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All Press Releases for January 08, 2014 »
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Swing-door elevators claim the lives of several children

Popular swing-door elevators continue to injure small children. No industry standards have been made.
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    January 08, 2014 /24-7PressRelease/ -- Swing-door elevators are often found in smaller and older buildings. The elevators operate with an outside "swing door" and another closing gate on the inside of the system. Unfortunately, swing-door elevators can be extremely dangerous. The trapping systems serve as a serious risk to young children -- even though easy design remedies are available and a U.S. campaign opposing the use of such elevators exists.

According to the Modesto Bee, more than five children have died in swing-door elevator tragedies since 1995. Moreover, legal evidence put forward in a 2001 matter suing the Otis Elevator company has identified almost 35 children who were seriously injured or killed from swing-door elevator accidents from 1983 to 1993 in New Jersey and New York.

A recent tragedy, where a child was nearly crushed to death, has encouraged the U.S. Consumer Product Safety Commission to initiate a study of elevators in the home. The incident has also prompted the American Society of Mechanical Engineers (ASME) to examine swing-door dangers.

The main danger is the small area between the elevator gate doors. Small children can be easily trapped when the outside door shuts behind them. When the outside door closes, the lift is ready to move -- even if the passenger does not clear the inner gate.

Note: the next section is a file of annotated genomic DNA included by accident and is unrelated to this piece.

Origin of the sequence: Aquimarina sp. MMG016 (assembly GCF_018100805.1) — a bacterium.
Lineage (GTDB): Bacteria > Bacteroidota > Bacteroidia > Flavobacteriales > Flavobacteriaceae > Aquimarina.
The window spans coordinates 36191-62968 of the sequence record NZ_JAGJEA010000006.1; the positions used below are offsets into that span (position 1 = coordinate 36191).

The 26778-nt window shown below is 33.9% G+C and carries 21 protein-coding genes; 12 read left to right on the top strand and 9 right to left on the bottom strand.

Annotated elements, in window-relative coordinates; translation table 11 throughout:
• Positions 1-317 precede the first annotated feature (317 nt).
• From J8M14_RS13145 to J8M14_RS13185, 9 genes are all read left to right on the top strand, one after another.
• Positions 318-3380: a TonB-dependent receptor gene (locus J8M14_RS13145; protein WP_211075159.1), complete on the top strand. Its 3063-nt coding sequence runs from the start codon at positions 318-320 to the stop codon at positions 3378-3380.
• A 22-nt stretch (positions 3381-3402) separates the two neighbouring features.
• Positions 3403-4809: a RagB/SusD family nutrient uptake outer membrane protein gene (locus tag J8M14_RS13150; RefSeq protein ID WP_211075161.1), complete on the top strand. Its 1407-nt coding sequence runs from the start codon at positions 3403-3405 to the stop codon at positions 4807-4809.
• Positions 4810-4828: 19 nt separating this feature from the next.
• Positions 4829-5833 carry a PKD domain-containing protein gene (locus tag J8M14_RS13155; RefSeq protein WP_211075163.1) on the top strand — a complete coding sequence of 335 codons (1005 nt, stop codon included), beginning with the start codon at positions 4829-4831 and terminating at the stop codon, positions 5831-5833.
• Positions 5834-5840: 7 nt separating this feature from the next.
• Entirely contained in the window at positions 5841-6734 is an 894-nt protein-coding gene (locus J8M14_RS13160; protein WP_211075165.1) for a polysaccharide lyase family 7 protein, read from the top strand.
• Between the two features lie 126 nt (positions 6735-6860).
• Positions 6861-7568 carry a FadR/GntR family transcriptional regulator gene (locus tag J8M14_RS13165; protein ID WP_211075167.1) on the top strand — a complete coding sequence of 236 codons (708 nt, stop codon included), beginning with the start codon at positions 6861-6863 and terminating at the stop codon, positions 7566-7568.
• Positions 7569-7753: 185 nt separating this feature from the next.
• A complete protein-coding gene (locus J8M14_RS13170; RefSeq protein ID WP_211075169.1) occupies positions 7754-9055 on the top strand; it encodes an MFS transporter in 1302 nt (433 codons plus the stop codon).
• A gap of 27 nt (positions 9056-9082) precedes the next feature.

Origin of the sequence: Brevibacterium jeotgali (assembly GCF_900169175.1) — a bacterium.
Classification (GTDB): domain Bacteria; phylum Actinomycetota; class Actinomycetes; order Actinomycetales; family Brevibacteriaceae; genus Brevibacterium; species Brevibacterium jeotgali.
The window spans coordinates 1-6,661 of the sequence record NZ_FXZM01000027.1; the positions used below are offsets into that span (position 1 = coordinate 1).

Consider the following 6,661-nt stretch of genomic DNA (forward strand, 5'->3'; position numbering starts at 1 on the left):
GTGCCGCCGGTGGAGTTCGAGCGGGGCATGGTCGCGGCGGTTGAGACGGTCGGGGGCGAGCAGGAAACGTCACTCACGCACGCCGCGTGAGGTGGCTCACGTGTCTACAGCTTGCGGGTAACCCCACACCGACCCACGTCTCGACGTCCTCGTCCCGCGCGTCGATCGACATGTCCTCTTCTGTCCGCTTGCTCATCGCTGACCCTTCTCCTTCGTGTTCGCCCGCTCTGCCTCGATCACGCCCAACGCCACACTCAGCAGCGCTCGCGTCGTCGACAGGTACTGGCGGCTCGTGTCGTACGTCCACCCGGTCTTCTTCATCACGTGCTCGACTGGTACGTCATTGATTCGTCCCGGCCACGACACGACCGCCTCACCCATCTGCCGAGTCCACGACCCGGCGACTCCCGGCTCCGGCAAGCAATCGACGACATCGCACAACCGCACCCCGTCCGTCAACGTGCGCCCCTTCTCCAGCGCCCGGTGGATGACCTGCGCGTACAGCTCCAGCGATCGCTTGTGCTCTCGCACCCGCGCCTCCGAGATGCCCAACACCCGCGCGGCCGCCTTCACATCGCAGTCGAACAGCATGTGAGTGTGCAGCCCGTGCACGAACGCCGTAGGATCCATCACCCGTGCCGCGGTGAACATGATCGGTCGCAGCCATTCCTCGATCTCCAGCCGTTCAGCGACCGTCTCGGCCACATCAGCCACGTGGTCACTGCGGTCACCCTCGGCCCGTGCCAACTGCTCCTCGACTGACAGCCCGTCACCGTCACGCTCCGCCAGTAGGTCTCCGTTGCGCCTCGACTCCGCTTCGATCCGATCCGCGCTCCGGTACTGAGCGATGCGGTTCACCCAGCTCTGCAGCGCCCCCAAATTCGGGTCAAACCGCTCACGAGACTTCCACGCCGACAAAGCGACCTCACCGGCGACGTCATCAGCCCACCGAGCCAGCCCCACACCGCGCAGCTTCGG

Some homeowners are installing these defective products in their homes. Consumers may use swing-door systems with infrared technology, which may prevent serious accidents; however, these are very expensive. Even so, the industry standard continues to utilize an inside door that often causes trapping by allowing smaller individuals to move inside the hole of the elevator.

The elevator industry suggests that there are still approximately 125,000 of these lifts in use in the country, and an estimated 5,000 have been purchased each year -- especially to townhouses. Hopefully, the recent tragedies will spur efforts to eliminate the safety issues associated with the common swing-door elevator design. Too many lives are at stake, and better design options exist.

If you have been harmed in accident caused by a dangerous or defective product, including an elevator, speak with a seasoned personal injury law attorney. Depending on the context, you could be entitled to recovery as a result of applicable product liability or premises liability laws.

Article provided by The Krist Law Firm, P.C.
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